Researchers at the Faculty of Science at the University of Malaga (UMA, Spain) have developed an inexpensive T-shirt that generates electricity from the difference between the temperature of the human body and the environment. This is made possible by a special fabric developed in conjunction with the Italian Institute of Technology in Genoa (IIT).
Its material consists of water, ethanol obtained from tomato peels, and carbon nanoparticles. When heated, this mixture softens and adheres to the cotton layer, acquiring electrical properties similar to those of tellurium, germanium or lead.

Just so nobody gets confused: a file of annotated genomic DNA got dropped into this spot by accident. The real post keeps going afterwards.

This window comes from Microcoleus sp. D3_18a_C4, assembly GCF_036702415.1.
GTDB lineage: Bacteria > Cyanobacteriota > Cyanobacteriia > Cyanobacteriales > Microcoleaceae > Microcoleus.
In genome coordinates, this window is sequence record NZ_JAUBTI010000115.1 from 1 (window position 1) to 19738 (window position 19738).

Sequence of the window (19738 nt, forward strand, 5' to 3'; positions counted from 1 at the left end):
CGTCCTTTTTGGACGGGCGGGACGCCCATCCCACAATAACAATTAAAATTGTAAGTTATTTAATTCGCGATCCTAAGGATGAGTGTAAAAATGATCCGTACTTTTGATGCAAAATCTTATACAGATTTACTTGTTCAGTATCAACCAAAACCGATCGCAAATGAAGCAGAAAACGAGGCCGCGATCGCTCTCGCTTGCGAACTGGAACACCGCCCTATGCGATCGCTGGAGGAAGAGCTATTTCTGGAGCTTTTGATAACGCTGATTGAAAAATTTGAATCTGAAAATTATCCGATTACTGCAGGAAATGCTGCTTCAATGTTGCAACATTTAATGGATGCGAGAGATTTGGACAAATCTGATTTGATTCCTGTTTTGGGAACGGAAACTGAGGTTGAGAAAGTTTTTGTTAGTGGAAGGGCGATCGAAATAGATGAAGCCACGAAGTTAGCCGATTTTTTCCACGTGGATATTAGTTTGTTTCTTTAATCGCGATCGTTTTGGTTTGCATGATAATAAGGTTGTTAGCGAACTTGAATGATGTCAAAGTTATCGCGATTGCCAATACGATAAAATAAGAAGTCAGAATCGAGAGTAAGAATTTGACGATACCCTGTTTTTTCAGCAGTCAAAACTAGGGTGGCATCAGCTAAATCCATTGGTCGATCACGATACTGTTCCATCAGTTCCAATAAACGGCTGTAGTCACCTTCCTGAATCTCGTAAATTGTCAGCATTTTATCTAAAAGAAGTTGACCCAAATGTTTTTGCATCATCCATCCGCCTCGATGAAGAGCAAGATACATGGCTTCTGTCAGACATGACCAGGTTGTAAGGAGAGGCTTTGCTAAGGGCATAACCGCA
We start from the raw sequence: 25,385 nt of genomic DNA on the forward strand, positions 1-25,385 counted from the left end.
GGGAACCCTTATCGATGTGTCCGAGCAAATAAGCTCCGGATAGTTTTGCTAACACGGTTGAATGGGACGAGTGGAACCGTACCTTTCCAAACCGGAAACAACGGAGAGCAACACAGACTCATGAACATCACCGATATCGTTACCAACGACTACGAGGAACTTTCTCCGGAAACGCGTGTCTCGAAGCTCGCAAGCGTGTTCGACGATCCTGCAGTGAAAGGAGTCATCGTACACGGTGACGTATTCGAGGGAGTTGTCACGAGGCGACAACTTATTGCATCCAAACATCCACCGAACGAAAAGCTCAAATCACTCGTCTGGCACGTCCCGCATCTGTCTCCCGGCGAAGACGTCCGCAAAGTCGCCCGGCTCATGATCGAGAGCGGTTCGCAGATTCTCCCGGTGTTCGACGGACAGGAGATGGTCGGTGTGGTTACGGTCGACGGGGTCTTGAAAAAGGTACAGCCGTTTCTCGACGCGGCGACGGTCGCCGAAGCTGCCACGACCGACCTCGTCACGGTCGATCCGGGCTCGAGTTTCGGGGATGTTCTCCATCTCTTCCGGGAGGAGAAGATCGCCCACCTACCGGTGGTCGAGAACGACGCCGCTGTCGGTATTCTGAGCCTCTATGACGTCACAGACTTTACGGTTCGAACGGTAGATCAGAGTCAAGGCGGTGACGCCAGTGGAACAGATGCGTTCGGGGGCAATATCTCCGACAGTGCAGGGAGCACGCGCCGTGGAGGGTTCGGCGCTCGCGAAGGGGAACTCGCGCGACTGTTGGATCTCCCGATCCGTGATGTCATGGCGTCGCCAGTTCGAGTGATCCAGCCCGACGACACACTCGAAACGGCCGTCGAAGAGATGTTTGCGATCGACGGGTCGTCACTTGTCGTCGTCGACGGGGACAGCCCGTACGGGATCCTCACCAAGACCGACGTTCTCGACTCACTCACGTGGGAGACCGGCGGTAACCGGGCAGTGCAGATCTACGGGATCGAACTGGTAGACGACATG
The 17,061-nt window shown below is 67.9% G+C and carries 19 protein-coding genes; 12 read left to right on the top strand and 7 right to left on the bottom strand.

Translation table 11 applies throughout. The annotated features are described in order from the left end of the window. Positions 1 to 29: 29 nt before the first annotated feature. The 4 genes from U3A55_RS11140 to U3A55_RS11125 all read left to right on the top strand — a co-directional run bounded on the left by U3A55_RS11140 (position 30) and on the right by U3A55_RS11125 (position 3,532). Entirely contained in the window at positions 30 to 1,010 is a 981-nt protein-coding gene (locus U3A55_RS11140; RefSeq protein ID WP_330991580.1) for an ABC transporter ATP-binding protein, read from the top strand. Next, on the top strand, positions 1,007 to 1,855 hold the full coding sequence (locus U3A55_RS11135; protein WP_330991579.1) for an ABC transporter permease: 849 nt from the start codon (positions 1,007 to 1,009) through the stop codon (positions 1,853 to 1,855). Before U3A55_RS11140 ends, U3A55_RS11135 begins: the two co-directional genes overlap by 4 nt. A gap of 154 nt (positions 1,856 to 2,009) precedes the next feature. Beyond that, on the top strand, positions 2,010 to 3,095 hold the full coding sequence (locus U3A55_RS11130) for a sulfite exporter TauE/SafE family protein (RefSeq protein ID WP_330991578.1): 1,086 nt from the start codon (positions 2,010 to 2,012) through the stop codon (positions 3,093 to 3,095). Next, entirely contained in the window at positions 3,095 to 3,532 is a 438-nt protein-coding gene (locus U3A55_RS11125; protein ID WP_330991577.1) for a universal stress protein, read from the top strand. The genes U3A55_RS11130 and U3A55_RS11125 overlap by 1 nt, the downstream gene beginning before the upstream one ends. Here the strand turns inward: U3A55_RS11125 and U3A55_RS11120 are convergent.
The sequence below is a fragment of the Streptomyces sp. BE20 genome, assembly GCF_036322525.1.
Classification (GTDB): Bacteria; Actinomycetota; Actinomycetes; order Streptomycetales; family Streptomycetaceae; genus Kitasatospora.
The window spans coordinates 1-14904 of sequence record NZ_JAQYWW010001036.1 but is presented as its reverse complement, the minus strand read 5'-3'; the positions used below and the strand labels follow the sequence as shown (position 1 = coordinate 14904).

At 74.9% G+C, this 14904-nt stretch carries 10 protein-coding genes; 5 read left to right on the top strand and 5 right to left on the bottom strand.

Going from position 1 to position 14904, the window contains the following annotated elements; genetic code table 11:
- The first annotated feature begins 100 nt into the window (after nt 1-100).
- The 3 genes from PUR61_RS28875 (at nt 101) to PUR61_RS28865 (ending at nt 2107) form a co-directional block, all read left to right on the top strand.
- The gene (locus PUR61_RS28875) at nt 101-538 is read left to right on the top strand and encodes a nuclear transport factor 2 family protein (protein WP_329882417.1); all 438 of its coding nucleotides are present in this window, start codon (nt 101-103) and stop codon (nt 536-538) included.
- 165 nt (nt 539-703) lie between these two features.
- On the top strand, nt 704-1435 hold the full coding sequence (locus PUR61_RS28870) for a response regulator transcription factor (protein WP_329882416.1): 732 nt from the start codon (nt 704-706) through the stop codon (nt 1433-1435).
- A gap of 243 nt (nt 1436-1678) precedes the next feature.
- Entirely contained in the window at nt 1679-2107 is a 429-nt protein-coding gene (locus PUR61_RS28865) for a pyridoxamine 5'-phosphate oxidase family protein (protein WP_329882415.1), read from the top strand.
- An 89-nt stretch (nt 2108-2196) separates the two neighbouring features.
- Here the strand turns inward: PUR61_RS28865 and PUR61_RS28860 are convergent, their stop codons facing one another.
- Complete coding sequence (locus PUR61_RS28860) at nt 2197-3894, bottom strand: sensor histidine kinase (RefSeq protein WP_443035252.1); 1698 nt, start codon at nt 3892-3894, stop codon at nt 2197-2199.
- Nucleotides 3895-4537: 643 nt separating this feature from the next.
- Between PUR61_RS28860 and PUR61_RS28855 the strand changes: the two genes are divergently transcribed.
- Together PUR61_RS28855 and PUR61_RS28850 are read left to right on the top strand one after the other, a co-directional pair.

Currently, a group of scientists, led by Italian researcher Pietro Cataldi, is working to create devices that can be embedded in textiles. In the future, on their basis, it will be possible to make, for example, a T-shirt that can reflect light or charge small gadgets.
The possibilities of the new electronic fabric are not limited to this. In the future, the material can find application in biomedicine and "flexible" robotics.